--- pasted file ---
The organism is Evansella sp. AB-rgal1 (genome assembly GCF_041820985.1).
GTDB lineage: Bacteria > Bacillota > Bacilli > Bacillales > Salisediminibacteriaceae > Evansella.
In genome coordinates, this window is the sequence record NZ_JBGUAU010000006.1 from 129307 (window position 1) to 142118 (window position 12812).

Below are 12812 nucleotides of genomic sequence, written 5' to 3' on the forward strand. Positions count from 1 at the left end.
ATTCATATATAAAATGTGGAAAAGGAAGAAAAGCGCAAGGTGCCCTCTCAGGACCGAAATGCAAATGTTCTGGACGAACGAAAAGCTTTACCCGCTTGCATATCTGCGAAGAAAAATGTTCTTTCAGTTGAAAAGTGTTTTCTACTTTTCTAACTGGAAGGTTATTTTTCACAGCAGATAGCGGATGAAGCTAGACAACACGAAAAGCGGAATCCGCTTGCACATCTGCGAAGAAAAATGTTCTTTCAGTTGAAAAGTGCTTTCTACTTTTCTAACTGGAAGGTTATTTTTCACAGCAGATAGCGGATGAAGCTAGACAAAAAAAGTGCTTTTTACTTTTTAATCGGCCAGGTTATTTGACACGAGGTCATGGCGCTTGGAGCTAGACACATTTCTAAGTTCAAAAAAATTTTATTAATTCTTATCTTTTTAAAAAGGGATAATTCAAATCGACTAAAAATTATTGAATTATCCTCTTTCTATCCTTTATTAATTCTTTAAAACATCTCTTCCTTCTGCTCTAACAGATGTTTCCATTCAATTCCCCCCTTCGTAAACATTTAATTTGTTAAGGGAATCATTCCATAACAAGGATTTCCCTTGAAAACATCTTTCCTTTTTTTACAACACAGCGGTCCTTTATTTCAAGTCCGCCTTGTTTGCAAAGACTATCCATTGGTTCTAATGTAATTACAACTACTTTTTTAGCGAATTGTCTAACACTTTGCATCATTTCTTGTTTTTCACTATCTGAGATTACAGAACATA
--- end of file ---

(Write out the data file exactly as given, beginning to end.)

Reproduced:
The organism is Evansella sp. AB-rgal1 (genome assembly GCF_041820985.1).
GTDB lineage: Bacteria > Bacillota > Bacilli > Bacillales > Salisediminibacteriaceae > Evansella.
In genome coordinates, this window is the sequence record NZ_JBGUAU010000006.1 from 129307 (window position 1) to 142118 (window position 12812).

Below are 12812 nucleotides of genomic sequence, written 5' to 3' on the forward strand. Positions count from 1 at the left end.
ATTCATATATAAAATGTGGAAAAGGAAGAAAAGCGCAAGGTGCCCTCTCAGGACCGAAATGCAAATGTTCTGGACGAACGAAAAGCTTTACCCGCTTGCATATCTGCGAAGAAAAATGTTCTTTCAGTTGAAAAGTGTTTTCTACTTTTCTAACTGGAAGGTTATTTTTCACAGCAGATAGCGGATGAAGCTAGACAACACGAAAAGCGGAATCCGCTTGCACATCTGCGAAGAAAAATGTTCTTTCAGTTGAAAAGTGCTTTCTACTTTTCTAACTGGAAGGTTATTTTTCACAGCAGATAGCGGATGAAGCTAGACAAAAAAAGTGCTTTTTACTTTTTAATCGGCCAGGTTATTTGACACGAGGTCATGGCGCTTGGAGCTAGACACATTTCTAAGTTCAAAAAAATTTTATTAATTCTTATCTTTTTAAAAAGGGATAATTCAAATCGACTAAAAATTATTGAATTATCCTCTTTCTATCCTTTATTAATTCTTTAAAACATCTCTTCCTTCTGCTCTAACAGATGTTTCCATTCAATTCCCCCCTTCGTAAACATTTAATTTGTTAAGGGAATCATTCCATAACAAGGATTTCCCTTGAAAACATCTTTCCTTTTTTTACAACACAGCGGTCCTTTATTTCAAGTCCGCCTTGTTTGCAAAGACTATCCATTGGTTCTAATGTAATTACAACTACTTTTTTAGCGAATTGTCTAACACTTTGCATCATTTCTTGTTTTTCACTATCTGAGATTACAGAACATA